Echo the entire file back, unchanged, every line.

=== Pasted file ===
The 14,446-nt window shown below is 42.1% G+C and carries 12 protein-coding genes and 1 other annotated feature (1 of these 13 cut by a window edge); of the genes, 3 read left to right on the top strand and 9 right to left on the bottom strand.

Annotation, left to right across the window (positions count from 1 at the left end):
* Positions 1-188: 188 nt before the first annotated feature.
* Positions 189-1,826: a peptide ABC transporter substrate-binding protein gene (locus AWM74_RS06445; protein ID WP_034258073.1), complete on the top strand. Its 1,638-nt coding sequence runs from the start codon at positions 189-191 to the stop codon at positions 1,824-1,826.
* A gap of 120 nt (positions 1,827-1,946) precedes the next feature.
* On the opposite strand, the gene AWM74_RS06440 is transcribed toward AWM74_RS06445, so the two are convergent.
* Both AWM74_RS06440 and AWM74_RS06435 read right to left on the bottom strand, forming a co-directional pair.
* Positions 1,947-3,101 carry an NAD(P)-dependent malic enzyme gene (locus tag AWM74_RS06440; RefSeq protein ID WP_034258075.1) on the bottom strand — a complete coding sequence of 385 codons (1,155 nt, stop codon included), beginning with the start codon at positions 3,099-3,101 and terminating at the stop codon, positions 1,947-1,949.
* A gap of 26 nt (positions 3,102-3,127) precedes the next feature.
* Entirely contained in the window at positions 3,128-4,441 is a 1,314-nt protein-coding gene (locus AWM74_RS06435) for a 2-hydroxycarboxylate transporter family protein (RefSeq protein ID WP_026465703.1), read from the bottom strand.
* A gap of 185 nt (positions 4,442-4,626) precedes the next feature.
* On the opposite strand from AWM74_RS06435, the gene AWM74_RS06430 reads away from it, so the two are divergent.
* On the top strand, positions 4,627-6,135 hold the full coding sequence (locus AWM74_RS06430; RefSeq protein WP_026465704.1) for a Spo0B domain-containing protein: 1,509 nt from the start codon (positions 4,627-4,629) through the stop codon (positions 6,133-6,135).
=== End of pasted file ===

The 14,446-nt window shown below is 42.1% G+C and carries 12 protein-coding genes and 1 other annotated feature (1 of these 13 cut by a window edge); of the genes, 3 read left to right on the top strand and 9 right to left on the bottom strand.

Annotation, left to right across the window (positions count from 1 at the left end):
* Positions 1-188: 188 nt before the first annotated feature.
* Positions 189-1,826: a peptide ABC transporter substrate-binding protein gene (locus AWM74_RS06445; protein ID WP_034258073.1), complete on the top strand. Its 1,638-nt coding sequence runs from the start codon at positions 189-191 to the stop codon at positions 1,824-1,826.
* A gap of 120 nt (positions 1,827-1,946) precedes the next feature.
* On the opposite strand, the gene AWM74_RS06440 is transcribed toward AWM74_RS06445, so the two are convergent.
* Both AWM74_RS06440 and AWM74_RS06435 read right to left on the bottom strand, forming a co-directional pair.
* Positions 1,947-3,101 carry an NAD(P)-dependent malic enzyme gene (locus tag AWM74_RS06440; RefSeq protein ID WP_034258075.1) on the bottom strand — a complete coding sequence of 385 codons (1,155 nt, stop codon included), beginning with the start codon at positions 3,099-3,101 and terminating at the stop codon, positions 1,947-1,949.
* A gap of 26 nt (positions 3,102-3,127) precedes the next feature.
* Entirely contained in the window at positions 3,128-4,441 is a 1,314-nt protein-coding gene (locus AWM74_RS06435) for a 2-hydroxycarboxylate transporter family protein (RefSeq protein ID WP_026465703.1), read from the bottom strand.
* A gap of 185 nt (positions 4,442-4,626) precedes the next feature.
* On the opposite strand from AWM74_RS06435, the gene AWM74_RS06430 reads away from it, so the two are divergent.
* On the top strand, positions 4,627-6,135 hold the full coding sequence (locus AWM74_RS06430; RefSeq protein WP_026465704.1) for a Spo0B domain-containing protein: 1,509 nt from the start codon (positions 4,627-4,629) through the stop codon (positions 6,133-6,135).